Several substantial analyses of cultural change have been published in recent years (Boyd and Richerson 1985; Cavalli-Sforza and Feldman 1981; Pulliam and Dunford 1980). At minimum they all share the assumption that there are important parallels between the ways in which cultures change and biological systems evolve. Indeed, both Boyd and Richerson and Cavalli-Sforza and Feldman go so far as to use formal mathematical analyses derived from population genetics as a tool for modelling cultural change. In his essay ‘The Naked Meme’ (Hull 1982), which serves as a vehicle for presenting many of David Hull’s major contributions to biology — species as historical entities, conceptual systems as historical entities, the replicator-interactor-lineage conception, and sociocultural evolution — Hull subjected this assumption of similarity between biological evolution and cultural change to some scrutiny. In the following pages we want to carry on where Hull left off. We too want to examine the assumption that there are parallels between cultural change and biological evolution and, in the process, to probe certain aspects of Hull’s own analysis.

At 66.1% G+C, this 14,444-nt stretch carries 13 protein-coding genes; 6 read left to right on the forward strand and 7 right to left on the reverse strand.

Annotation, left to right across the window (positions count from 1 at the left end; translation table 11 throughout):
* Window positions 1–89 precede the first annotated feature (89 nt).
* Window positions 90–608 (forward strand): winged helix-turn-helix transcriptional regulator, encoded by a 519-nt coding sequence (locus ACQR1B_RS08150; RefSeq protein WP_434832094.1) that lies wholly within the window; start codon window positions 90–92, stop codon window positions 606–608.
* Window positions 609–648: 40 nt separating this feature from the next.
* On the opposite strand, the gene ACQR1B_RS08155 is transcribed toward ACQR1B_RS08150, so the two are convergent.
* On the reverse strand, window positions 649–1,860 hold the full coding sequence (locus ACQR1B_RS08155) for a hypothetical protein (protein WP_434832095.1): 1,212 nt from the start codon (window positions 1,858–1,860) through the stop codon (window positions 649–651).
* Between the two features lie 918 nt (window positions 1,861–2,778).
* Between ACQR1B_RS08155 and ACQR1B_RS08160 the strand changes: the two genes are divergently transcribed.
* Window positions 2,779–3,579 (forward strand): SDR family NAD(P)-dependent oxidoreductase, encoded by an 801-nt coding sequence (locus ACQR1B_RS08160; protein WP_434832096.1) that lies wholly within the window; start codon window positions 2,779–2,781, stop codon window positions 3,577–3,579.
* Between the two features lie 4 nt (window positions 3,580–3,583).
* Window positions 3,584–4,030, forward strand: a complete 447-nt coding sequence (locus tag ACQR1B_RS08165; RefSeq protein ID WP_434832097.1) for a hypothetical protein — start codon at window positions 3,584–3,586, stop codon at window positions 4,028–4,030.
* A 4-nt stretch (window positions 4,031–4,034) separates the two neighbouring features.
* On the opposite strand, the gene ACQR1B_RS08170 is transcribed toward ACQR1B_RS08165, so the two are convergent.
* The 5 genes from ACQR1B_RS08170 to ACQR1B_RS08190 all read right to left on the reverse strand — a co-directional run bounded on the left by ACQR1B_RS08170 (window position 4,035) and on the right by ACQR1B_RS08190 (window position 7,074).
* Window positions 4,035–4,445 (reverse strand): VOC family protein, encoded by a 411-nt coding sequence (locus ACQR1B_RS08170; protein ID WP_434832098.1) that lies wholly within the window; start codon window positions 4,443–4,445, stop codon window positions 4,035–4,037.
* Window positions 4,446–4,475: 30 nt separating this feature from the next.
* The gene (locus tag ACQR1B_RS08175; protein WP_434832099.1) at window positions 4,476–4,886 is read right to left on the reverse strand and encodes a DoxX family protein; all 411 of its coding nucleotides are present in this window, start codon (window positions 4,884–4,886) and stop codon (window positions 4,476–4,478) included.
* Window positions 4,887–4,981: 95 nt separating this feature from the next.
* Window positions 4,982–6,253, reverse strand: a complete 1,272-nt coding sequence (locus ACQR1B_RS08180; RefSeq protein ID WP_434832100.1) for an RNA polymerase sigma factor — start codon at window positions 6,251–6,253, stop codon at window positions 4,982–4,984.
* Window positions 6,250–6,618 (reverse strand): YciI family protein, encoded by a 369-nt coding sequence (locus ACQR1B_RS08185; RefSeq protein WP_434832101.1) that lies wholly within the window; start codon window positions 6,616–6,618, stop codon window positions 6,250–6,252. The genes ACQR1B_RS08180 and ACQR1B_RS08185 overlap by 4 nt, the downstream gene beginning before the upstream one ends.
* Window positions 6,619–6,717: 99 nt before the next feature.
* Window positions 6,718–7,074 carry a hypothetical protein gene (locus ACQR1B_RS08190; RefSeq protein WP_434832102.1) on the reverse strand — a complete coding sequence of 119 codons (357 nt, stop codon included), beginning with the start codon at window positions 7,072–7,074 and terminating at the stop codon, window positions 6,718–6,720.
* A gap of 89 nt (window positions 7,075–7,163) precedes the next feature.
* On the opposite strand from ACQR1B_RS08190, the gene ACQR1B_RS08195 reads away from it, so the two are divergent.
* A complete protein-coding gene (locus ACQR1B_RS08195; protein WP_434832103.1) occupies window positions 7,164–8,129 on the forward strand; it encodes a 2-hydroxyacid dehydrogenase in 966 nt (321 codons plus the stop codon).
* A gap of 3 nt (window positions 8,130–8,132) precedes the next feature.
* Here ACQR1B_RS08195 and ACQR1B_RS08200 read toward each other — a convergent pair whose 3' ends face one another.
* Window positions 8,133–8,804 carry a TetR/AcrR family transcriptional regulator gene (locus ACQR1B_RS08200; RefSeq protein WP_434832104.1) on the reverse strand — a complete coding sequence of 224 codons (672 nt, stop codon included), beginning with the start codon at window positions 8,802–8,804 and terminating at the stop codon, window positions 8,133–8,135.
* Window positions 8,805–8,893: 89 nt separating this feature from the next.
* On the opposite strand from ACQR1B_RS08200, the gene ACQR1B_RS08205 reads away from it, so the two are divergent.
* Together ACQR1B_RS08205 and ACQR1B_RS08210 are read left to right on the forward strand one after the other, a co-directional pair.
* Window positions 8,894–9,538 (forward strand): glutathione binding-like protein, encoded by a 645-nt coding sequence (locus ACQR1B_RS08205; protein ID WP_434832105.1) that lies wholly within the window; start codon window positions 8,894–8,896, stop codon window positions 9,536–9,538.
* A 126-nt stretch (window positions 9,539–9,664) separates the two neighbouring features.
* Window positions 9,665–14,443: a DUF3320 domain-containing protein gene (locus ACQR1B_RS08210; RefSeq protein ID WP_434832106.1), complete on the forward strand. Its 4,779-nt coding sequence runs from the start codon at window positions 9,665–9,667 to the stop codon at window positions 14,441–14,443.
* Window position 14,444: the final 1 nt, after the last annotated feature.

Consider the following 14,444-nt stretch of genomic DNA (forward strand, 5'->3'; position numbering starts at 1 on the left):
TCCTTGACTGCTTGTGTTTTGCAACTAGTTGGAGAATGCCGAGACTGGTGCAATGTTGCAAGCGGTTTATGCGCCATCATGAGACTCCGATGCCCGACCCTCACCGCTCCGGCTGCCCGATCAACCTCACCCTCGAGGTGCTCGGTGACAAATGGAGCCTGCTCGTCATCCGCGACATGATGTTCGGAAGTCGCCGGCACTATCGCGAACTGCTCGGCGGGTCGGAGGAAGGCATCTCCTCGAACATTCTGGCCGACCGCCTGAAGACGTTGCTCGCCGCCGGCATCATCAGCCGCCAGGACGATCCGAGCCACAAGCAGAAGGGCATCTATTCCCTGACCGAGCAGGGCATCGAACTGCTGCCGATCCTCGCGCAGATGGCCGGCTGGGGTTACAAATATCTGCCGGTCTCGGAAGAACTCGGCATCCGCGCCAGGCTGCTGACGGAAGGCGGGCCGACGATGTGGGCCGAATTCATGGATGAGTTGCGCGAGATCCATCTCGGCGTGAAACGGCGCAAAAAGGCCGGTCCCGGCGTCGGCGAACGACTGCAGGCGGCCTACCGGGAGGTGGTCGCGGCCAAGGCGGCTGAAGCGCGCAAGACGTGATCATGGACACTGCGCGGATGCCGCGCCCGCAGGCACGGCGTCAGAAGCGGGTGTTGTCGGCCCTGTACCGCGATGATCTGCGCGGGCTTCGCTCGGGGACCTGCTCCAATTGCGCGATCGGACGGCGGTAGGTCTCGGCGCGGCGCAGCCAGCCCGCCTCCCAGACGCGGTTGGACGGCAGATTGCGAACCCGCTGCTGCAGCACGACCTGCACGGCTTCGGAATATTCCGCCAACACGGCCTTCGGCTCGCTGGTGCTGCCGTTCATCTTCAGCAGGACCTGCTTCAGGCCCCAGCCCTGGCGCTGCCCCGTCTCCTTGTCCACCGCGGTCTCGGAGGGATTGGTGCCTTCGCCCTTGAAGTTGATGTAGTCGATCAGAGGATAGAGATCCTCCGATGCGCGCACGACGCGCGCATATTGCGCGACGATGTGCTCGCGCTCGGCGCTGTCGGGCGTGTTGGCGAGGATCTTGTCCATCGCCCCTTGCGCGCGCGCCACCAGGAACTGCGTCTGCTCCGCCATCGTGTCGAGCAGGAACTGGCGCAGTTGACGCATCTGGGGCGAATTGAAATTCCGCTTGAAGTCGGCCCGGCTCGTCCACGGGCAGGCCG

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Heyes, C.M., Plotkin, H.C. (1989). Replicators and Interactors in Cultural Evolution. In: Ruse, M. (eds) What the Philosophy of Biology Is. Nijhoff International Philosophy Series, vol 32. Springer, Dordrecht. https://doi.org/10.1007/978-94-009-1169-7_7
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